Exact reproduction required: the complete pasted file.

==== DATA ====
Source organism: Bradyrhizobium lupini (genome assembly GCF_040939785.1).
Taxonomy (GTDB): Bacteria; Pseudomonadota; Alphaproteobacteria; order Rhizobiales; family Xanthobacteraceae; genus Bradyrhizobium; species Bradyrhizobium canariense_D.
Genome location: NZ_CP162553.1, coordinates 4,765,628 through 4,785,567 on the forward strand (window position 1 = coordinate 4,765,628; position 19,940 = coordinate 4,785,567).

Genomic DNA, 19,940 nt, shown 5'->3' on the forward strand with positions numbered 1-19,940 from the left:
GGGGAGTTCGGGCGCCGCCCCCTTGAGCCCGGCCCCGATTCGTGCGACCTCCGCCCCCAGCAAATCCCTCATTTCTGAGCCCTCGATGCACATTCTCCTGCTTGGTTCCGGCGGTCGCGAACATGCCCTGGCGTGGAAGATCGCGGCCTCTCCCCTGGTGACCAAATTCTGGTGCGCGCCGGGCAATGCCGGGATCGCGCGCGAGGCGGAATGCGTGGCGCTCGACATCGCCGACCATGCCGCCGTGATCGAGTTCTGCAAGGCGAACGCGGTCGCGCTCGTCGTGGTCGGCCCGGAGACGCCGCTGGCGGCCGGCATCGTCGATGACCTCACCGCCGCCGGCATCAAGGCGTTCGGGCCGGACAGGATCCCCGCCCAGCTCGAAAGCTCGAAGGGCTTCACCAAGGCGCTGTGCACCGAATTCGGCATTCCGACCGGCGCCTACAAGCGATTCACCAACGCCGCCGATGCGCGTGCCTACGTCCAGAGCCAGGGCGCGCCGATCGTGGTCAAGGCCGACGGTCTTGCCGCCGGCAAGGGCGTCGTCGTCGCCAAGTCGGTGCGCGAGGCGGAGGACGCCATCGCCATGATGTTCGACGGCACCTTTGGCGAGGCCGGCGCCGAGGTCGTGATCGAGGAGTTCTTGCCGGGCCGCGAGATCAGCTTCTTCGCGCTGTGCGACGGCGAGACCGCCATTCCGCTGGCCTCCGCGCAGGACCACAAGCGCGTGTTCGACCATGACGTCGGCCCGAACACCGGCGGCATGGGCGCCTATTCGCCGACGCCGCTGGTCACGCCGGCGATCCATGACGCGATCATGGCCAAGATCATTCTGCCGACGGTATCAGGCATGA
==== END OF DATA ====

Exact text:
Source organism: Bradyrhizobium lupini (genome assembly GCF_040939785.1).
Taxonomy (GTDB): Bacteria; Pseudomonadota; Alphaproteobacteria; order Rhizobiales; family Xanthobacteraceae; genus Bradyrhizobium; species Bradyrhizobium canariense_D.
Genome location: NZ_CP162553.1, coordinates 4,765,628 through 4,785,567 on the forward strand (window position 1 = coordinate 4,765,628; position 19,940 = coordinate 4,785,567).

Genomic DNA, 19,940 nt, shown 5'->3' on the forward strand with positions numbered 1-19,940 from the left:
GGGGAGTTCGGGCGCCGCCCCCTTGAGCCCGGCCCCGATTCGTGCGACCTCCGCCCCCAGCAAATCCCTCATTTCTGAGCCCTCGATGCACATTCTCCTGCTTGGTTCCGGCGGTCGCGAACATGCCCTGGCGTGGAAGATCGCGGCCTCTCCCCTGGTGACCAAATTCTGGTGCGCGCCGGGCAATGCCGGGATCGCGCGCGAGGCGGAATGCGTGGCGCTCGACATCGCCGACCATGCCGCCGTGATCGAGTTCTGCAAGGCGAACGCGGTCGCGCTCGTCGTGGTCGGCCCGGAGACGCCGCTGGCGGCCGGCATCGTCGATGACCTCACCGCCGCCGGCATCAAGGCGTTCGGGCCGGACAGGATCCCCGCCCAGCTCGAAAGCTCGAAGGGCTTCACCAAGGCGCTGTGCACCGAATTCGGCATTCCGACCGGCGCCTACAAGCGATTCACCAACGCCGCCGATGCGCGTGCCTACGTCCAGAGCCAGGGCGCGCCGATCGTGGTCAAGGCCGACGGTCTTGCCGCCGGCAAGGGCGTCGTCGTCGCCAAGTCGGTGCGCGAGGCGGAGGACGCCATCGCCATGATGTTCGACGGCACCTTTGGCGAGGCCGGCGCCGAGGTCGTGATCGAGGAGTTCTTGCCGGGCCGCGAGATCAGCTTCTTCGCGCTGTGCGACGGCGAGACCGCCATTCCGCTGGCCTCCGCGCAGGACCACAAGCGCGTGTTCGACCATGACGTCGGCCCGAACACCGGCGGCATGGGCGCCTATTCGCCGACGCCGCTGGTCACGCCGGCGATCCATGACGCGATCATGGCCAAGATCATTCTGCCGACGGTATCAGGCATGA